Category Archives: 3D Printing

Metal Parts from 3D Prints

Introduction

Although 3D printing technology is advancing rapidly and home 3D printing is becoming both increasingly accessible and reliable, it will likely be a while before metal printing catches up with plastic Fused Filament Fabrication technology.  That said, there is a way to fabricate metal parts from some sets of 3D FFF designs.  In this blog post, I will describe a technique I have been using with some success to produce high quality metal parts from 3D prints.

Metal Clays and ‘Lost HIPS’ Molding

Metal clay is essentially a very low-tech approach to powder metallurgy.  Metal clays are a combination of atomized metal powder and organic, water soluble binders.  When soft, metal clay can be worked like a regular ceramic clay, dried to a hard yet brittle state and finally sintered in a conventional kiln to produce a solid metal piece.  The first metal clays were silver compounds but today metals such as bronze, brass, copper and steel are also readily available.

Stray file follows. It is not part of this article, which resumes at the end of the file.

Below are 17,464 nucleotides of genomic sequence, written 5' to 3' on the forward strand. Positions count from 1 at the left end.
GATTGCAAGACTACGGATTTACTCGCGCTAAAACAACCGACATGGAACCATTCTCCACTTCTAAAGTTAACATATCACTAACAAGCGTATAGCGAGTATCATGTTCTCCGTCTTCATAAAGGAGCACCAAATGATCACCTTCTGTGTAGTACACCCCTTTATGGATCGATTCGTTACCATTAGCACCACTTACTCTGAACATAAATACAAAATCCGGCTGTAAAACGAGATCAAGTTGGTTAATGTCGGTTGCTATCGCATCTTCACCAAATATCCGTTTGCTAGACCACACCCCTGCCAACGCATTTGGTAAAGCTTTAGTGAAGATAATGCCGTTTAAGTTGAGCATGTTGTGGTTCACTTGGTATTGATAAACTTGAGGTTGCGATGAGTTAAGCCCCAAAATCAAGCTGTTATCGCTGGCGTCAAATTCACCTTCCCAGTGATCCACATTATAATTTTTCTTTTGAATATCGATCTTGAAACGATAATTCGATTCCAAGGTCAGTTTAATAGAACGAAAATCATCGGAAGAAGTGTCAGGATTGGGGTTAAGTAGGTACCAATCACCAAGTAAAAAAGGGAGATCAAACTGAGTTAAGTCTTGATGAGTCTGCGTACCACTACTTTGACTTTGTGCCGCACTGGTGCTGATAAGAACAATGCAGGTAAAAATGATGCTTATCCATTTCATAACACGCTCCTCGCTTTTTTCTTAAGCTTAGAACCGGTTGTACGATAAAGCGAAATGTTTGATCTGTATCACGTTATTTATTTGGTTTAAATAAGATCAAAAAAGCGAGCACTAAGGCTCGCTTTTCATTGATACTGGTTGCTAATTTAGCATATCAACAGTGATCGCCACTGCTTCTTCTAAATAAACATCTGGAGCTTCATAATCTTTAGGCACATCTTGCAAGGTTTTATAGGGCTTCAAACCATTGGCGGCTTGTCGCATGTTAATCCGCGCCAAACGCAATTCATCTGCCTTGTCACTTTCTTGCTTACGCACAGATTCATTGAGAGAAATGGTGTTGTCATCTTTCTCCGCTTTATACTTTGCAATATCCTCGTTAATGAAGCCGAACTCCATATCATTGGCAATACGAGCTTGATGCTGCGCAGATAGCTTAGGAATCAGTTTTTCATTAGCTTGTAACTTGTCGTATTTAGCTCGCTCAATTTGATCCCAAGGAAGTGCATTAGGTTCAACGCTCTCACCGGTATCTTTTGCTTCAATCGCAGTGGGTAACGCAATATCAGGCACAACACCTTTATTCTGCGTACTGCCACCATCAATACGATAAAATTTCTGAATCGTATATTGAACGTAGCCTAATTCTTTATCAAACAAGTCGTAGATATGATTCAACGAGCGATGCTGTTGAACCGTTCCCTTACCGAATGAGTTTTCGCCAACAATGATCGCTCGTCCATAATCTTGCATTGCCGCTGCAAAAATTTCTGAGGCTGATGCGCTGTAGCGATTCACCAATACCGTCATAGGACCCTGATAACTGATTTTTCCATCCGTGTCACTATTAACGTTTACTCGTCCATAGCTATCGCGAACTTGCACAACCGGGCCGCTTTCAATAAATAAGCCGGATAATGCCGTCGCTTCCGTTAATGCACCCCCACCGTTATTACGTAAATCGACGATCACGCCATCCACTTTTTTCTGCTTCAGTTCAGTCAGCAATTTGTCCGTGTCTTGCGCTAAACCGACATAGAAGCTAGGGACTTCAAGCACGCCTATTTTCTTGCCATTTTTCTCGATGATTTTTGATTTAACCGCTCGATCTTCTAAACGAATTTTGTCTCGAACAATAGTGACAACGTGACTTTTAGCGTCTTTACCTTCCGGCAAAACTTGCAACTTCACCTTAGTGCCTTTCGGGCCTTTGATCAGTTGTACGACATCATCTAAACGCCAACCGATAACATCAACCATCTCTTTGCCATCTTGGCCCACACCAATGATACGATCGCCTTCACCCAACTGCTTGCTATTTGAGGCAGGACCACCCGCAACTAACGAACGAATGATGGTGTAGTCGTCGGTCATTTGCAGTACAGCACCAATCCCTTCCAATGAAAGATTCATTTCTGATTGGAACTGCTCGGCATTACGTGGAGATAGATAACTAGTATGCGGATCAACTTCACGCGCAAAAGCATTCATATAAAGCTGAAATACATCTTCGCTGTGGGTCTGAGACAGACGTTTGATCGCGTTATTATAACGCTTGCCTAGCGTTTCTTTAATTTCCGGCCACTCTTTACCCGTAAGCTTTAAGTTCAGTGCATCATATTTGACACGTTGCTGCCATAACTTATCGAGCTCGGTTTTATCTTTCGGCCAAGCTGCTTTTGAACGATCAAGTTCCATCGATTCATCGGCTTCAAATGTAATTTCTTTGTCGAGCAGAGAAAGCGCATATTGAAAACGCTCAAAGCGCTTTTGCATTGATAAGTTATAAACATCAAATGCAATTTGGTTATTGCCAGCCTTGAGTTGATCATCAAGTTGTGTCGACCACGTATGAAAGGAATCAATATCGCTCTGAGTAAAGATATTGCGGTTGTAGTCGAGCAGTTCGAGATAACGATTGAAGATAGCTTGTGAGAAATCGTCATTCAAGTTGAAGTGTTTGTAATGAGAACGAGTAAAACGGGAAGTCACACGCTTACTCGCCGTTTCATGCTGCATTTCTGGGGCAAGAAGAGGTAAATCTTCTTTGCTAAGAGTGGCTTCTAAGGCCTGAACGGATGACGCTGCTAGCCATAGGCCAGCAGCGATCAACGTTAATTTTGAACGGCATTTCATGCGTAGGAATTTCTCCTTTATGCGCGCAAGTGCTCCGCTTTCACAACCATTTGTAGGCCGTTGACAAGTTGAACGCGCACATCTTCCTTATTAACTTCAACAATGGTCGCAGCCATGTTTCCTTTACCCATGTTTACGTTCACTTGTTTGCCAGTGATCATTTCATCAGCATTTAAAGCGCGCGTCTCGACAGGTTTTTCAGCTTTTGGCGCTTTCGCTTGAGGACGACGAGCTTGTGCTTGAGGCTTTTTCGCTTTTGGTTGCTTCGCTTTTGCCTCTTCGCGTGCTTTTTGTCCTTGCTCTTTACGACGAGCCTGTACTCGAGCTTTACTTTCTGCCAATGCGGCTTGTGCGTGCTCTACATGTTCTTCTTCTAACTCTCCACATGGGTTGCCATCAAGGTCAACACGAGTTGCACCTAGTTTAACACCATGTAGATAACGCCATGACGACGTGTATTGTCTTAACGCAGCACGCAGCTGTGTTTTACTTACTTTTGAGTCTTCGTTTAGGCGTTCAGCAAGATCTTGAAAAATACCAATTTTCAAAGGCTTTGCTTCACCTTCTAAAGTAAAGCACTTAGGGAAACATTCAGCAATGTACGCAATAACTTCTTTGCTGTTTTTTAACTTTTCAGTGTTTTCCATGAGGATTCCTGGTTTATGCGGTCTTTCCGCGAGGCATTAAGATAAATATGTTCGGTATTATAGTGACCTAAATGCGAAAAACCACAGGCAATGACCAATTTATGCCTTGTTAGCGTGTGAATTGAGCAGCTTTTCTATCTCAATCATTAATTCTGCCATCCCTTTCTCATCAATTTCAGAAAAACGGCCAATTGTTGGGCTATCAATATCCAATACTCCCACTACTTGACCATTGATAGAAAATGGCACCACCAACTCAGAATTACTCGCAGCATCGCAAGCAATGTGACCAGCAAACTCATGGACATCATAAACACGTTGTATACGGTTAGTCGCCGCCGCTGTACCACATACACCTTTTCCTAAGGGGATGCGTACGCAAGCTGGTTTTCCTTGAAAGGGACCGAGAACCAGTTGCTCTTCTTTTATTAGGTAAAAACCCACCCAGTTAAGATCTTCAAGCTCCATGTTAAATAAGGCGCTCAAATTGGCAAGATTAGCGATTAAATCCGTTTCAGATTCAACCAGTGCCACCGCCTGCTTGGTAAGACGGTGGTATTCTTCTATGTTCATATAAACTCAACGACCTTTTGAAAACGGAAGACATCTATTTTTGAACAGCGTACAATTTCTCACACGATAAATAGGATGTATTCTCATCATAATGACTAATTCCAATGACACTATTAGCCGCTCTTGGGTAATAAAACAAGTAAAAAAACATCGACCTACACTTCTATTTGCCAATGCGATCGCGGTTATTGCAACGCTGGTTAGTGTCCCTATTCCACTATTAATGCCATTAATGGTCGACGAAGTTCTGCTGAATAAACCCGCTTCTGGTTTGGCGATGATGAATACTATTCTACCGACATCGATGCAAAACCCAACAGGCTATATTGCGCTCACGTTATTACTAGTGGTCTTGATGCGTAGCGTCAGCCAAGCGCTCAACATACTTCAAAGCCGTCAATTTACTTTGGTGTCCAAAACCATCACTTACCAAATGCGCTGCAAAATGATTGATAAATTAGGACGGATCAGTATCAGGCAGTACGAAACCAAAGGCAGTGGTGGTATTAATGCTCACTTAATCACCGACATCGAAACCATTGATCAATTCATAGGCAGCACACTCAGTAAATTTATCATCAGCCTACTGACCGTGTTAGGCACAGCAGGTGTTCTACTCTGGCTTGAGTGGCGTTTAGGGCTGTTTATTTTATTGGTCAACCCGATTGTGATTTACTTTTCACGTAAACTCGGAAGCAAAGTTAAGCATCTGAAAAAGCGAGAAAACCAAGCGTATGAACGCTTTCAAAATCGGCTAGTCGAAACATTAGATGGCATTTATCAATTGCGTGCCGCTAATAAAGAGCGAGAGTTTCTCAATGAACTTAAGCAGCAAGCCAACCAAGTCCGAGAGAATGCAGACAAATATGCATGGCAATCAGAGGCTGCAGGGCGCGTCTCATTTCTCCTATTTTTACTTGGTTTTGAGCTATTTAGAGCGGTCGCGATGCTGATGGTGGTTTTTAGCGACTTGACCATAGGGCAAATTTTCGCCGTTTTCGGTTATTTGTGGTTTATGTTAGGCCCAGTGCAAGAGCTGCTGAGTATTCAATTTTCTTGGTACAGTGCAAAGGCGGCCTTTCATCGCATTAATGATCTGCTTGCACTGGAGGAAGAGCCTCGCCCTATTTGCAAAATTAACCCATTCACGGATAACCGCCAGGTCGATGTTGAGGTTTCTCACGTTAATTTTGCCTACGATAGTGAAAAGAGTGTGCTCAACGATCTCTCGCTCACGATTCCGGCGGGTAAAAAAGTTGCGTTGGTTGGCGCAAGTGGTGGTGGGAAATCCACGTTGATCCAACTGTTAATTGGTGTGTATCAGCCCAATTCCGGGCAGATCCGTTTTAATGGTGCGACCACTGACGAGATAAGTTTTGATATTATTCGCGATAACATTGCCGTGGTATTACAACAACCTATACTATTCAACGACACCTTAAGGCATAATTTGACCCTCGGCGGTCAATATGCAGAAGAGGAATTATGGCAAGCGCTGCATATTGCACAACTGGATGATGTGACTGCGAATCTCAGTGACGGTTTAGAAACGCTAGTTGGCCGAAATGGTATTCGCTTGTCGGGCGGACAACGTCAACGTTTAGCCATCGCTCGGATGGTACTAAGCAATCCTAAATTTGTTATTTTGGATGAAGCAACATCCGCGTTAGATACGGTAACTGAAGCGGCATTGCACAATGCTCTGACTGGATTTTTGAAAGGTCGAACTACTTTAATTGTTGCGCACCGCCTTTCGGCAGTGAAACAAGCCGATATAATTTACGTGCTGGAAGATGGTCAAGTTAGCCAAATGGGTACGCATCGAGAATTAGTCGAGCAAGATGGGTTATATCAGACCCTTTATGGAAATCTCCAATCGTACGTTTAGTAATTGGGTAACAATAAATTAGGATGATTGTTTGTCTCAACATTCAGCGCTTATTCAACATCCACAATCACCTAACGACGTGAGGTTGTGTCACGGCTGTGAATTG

High Impact Polystyrene (HIPS) is a standard FFF filament, though definitely less popular than PLA or ABS.  My experience with HIPS as a general printing filament is quite good, it is easy to print with and can be printed very successfully on a Elmer’s glue coated, heated borosilicate glass plate.  An advantage of HIPS is that it is soluble in Limonene, a solvent derived from citrus fruit rinds.  As organic solvents go, limonene is about as safe as you can find, it is used medicinally for heartburn and GERD.  There is anecdotal evidence of it making a good margarita mixer…

Putting 3D printing with HIPS, metal clay, limonene as a solvent and finally kiln sintering together, we come up with the ‘Lost HIPS’ technique for creating metal parts from 3D prints.

Step 1 : Create a 3D Mold